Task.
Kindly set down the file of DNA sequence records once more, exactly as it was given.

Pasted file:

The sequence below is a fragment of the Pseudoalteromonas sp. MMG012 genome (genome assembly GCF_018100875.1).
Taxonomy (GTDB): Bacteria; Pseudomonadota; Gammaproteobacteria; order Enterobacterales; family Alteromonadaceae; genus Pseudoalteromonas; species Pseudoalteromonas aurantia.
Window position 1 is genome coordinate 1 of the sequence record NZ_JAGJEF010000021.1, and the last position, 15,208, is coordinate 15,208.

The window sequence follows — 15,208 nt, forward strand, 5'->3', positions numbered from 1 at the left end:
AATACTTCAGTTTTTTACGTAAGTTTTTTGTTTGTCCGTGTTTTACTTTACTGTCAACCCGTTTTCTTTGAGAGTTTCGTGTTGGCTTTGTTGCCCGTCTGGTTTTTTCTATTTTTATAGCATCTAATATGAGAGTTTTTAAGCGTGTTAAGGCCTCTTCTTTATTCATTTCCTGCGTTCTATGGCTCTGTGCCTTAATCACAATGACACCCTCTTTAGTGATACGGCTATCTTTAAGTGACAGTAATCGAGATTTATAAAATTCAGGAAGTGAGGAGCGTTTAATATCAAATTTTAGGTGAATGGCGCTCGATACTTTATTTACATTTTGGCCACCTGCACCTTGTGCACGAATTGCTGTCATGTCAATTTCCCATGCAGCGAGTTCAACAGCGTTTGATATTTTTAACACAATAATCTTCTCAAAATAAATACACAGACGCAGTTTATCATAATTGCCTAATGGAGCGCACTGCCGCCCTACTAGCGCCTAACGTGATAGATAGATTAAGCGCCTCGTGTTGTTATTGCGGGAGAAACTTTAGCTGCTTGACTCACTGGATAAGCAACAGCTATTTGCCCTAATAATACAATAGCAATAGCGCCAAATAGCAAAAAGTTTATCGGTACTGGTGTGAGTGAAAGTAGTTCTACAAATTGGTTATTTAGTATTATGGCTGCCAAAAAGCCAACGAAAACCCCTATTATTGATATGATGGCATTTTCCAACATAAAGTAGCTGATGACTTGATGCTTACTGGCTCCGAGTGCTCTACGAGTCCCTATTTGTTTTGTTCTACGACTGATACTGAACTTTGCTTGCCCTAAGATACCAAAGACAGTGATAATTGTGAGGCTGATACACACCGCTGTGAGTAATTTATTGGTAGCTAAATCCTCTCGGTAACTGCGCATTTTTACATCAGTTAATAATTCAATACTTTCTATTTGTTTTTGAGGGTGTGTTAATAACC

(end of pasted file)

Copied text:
The sequence below is a fragment of the Pseudoalteromonas sp. MMG012 genome (genome assembly GCF_018100875.1).
Taxonomy (GTDB): Bacteria; Pseudomonadota; Gammaproteobacteria; order Enterobacterales; family Alteromonadaceae; genus Pseudoalteromonas; species Pseudoalteromonas aurantia.
Window position 1 is genome coordinate 1 of the sequence record NZ_JAGJEF010000021.1, and the last position, 15,208, is coordinate 15,208.

The window sequence follows — 15,208 nt, forward strand, 5'->3', positions numbered from 1 at the left end:
AATACTTCAGTTTTTTACGTAAGTTTTTTGTTTGTCCGTGTTTTACTTTACTGTCAACCCGTTTTCTTTGAGAGTTTCGTGTTGGCTTTGTTGCCCGTCTGGTTTTTTCTATTTTTATAGCATCTAATATGAGAGTTTTTAAGCGTGTTAAGGCCTCTTCTTTATTCATTTCCTGCGTTCTATGGCTCTGTGCCTTAATCACAATGACACCCTCTTTAGTGATACGGCTATCTTTAAGTGACAGTAATCGAGATTTATAAAATTCAGGAAGTGAGGAGCGTTTAATATCAAATTTTAGGTGAATGGCGCTCGATACTTTATTTACATTTTGGCCACCTGCACCTTGTGCACGAATTGCTGTCATGTCAATTTCCCATGCAGCGAGTTCAACAGCGTTTGATATTTTTAACACAATAATCTTCTCAAAATAAATACACAGACGCAGTTTATCATAATTGCCTAATGGAGCGCACTGCCGCCCTACTAGCGCCTAACGTGATAGATAGATTAAGCGCCTCGTGTTGTTATTGCGGGAGAAACTTTAGCTGCTTGACTCACTGGATAAGCAACAGCTATTTGCCCTAATAATACAATAGCAATAGCGCCAAATAGCAAAAAGTTTATCGGTACTGGTGTGAGTGAAAGTAGTTCTACAAATTGGTTATTTAGTATTATGGCTGCCAAAAAGCCAACGAAAACCCCTATTATTGATATGATGGCATTTTCCAACATAAAGTAGCTGATGACTTGATGCTTACTGGCTCCGAGTGCTCTACGAGTCCCTATTTGTTTTGTTCTACGACTGATACTGAACTTTGCTTGCCCTAAGATACCAAAGACAGTGATAATTGTGAGGCTGATACACACCGCTGTGAGTAATTTATTGGTAGCTAAATCCTCTCGGTAACTGCGCATTTTTACATCAGTTAATAATTCAATACTTTCTATTTGTTTTTGAGGGTGTGTTAATAACC